Now, as any man reading this would know, forcing your “rationale” on someone is a serious offense. I mean, this isn’t your dad’s comment section…things have changed.

        btw, @friendo, I especially enjoyed the part where you assert what FLG would do in some hypothetical situation. I always thought they’d use that kinda money on celebrity recruitment ala scientology

      • zball

        Back to roughly 15 years ago, FLG members used to distribute leaflets to all kinds of organizations to promote its philosophy and attract more followers. At that time, FLG was simply viewed as a traditional physical practice to build up people’s health. Like printed media for all kinds of witch dancing ritual (跳大神), the contents were filled with exaggerated power & benefits FLG could deliver provided people practice it. Owing to its innate deficiency on science ground or Li Hongshi’s own education background, many people including myself lost appetite to finish the reading just after skimming through first two or three paragraphs.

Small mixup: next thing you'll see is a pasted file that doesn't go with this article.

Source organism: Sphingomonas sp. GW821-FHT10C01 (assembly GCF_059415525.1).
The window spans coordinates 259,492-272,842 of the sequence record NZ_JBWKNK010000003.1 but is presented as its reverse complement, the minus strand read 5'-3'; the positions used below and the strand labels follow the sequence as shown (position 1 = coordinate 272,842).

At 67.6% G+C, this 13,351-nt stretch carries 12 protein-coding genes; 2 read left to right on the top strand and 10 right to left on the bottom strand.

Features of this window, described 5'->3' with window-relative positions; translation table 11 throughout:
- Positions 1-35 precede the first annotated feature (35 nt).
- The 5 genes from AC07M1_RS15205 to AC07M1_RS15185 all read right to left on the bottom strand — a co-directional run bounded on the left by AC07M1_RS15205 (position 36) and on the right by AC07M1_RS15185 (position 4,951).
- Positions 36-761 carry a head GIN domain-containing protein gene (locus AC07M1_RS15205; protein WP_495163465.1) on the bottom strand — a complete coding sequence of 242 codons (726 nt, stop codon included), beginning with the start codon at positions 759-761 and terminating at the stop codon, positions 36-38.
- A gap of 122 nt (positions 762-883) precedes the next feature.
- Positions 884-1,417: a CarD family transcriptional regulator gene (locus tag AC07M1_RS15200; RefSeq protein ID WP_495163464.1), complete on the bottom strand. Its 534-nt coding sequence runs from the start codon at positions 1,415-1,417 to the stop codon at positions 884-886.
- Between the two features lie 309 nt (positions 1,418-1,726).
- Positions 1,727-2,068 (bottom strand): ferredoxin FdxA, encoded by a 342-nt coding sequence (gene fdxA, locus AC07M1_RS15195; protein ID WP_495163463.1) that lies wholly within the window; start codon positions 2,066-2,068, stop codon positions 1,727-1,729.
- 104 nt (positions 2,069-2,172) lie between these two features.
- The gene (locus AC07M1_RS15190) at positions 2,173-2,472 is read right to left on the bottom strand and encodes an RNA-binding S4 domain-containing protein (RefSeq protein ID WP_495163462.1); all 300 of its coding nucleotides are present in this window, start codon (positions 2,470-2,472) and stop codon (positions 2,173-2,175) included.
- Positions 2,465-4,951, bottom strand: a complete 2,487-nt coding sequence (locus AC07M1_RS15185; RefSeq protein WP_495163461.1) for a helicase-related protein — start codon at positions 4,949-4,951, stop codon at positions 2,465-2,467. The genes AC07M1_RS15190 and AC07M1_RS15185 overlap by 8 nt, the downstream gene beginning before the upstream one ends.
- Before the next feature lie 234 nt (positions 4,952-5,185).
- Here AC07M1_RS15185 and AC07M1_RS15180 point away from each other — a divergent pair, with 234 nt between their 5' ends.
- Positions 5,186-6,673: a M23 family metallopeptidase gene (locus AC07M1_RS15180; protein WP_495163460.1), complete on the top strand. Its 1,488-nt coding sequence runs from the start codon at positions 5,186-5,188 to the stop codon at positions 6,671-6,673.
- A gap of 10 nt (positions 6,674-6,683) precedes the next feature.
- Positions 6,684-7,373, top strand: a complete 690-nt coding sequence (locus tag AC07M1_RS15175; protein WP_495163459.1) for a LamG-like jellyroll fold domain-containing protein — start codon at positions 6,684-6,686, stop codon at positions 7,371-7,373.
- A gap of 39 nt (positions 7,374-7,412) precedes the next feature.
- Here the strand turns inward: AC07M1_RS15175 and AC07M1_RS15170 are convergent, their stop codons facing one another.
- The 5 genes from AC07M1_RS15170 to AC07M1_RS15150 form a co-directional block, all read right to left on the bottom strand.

Considering its creed largely comes from what Li Hongzhi had said, I should give credit to the people who are currently running the propaganda engine for FLG. Its current posters are more sophisticated and meticulous comparing to 15 years ago. However, FLG inherits or adopts a very disgusting tactic that CCP used to use back to the period of culture revolution. That is cooking sensational news based on totally unfounded hearsay. The principle is the more alarmists the lie is (no needs of seeking medical treatment, organ farming and organ harvesting, etc), the better chance it could be accepted by its followers. Actually, Custer brought up a very practical suggestion to FLG in his post.

        “I think [FLG’s] approach of try¬ing to destroy the CCP is com¬pletely use¬less until there is some¬thing bet¬ter with which to replace it.” Well, I might be a little bit sarcastic here. I do not think FLG is capable of developing any concrete theory or strategy to replace the CCP, at least now.